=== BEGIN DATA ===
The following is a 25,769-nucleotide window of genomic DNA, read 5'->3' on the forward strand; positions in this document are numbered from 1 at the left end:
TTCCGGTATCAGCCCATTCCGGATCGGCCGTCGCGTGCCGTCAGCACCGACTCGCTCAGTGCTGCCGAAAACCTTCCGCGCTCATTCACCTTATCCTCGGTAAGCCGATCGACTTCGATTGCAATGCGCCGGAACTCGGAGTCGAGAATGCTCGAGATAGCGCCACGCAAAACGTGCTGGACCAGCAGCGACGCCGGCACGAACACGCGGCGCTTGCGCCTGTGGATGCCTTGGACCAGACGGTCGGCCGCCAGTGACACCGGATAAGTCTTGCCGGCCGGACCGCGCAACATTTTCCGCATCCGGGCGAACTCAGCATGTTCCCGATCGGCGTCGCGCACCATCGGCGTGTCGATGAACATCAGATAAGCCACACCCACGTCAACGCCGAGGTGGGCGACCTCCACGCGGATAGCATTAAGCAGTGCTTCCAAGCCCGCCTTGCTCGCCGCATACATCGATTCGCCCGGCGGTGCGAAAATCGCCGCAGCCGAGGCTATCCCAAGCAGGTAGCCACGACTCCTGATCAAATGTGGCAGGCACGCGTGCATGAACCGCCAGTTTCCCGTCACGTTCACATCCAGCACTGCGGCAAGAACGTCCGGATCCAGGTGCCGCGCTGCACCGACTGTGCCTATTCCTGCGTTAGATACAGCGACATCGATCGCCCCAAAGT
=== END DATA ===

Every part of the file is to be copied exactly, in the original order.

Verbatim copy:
The following is a 25,769-nucleotide window of genomic DNA, read 5'->3' on the forward strand; positions in this document are numbered from 1 at the left end:
TTCCGGTATCAGCCCATTCCGGATCGGCCGTCGCGTGCCGTCAGCACCGACTCGCTCAGTGCTGCCGAAAACCTTCCGCGCTCATTCACCTTATCCTCGGTAAGCCGATCGACTTCGATTGCAATGCGCCGGAACTCGGAGTCGAGAATGCTCGAGATAGCGCCACGCAAAACGTGCTGGACCAGCAGCGACGCCGGCACGAACACGCGGCGCTTGCGCCTGTGGATGCCTTGGACCAGACGGTCGGCCGCCAGTGACACCGGATAAGTCTTGCCGGCCGGACCGCGCAACATTTTCCGCATCCGGGCGAACTCAGCATGTTCCCGATCGGCGTCGCGCACCATCGGCGTGTCGATGAACATCAGATAAGCCACACCCACGTCAACGCCGAGGTGGGCGACCTCCACGCGGATAGCATTAAGCAGTGCTTCCAAGCCCGCCTTGCTCGCCGCATACATCGATTCGCCCGGCGGTGCGAAAATCGCCGCAGCCGAGGCTATCCCAAGCAGGTAGCCACGACTCCTGATCAAATGTGGCAGGCACGCGTGCATGAACCGCCAGTTTCCCGTCACGTTCACATCCAGCACTGCGGCAAGAACGTCCGGATCCAGGTGCCGCGCTGCACCGACTGTGCCTATTCCTGCGTTAGATACAGCGACATCGATCGCCCCAAAGT